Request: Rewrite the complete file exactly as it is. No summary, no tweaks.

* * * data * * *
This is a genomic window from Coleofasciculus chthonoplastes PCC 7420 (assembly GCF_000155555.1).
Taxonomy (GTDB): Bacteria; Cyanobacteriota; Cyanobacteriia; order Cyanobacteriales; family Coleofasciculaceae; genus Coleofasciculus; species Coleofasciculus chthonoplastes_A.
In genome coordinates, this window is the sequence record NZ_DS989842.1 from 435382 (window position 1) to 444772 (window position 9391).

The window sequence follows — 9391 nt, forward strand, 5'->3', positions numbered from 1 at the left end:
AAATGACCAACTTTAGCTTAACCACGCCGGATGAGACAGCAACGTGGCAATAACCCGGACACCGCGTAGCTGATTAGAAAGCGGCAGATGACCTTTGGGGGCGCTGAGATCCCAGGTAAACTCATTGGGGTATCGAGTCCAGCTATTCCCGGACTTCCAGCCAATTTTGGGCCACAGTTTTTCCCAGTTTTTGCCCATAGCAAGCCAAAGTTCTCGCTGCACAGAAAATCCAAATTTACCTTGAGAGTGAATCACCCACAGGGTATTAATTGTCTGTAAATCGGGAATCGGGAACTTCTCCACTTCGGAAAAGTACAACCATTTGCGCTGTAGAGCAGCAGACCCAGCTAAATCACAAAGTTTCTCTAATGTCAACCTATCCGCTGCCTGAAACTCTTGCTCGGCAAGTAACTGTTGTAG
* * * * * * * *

This is a genomic window from Coleofasciculus chthonoplastes PCC 7420 (assembly GCF_000155555.1).
Taxonomy (GTDB): Bacteria; Cyanobacteriota; Cyanobacteriia; order Cyanobacteriales; family Coleofasciculaceae; genus Coleofasciculus; species Coleofasciculus chthonoplastes_A.
In genome coordinates, this window is the sequence record NZ_DS989842.1 from 435382 (window position 1) to 444772 (window position 9391).

The window sequence follows — 9391 nt, forward strand, 5'->3', positions numbered from 1 at the left end:
AAATGACCAACTTTAGCTTAACCACGCCGGATGAGACAGCAACGTGGCAATAACCCGGACACCGCGTAGCTGATTAGAAAGCGGCAGATGACCTTTGGGGGCGCTGAGATCCCAGGTAAACTCATTGGGGTATCGAGTCCAGCTATTCCCGGACTTCCAGCCAATTTTGGGCCACAGTTTTTCCCAGTTTTTGCCCATAGCAAGCCAAAGTTCTCGCTGCACAGAAAATCCAAATTTACCTTGAGAGTGAATCACCCACAGGGTATTAATTGTCTGTAAATCGGGAATCGGGAACTTCTCCACTTCGGAAAAGTACAACCATTTGCGCTGTAGAGCAGCAGACCCAGCTAAATCACAAAGTTTCTCTAATGTCAACCTATCCGCTGCCTGAAACTCTTGCTCGGCAAGTAACTGTTGTAG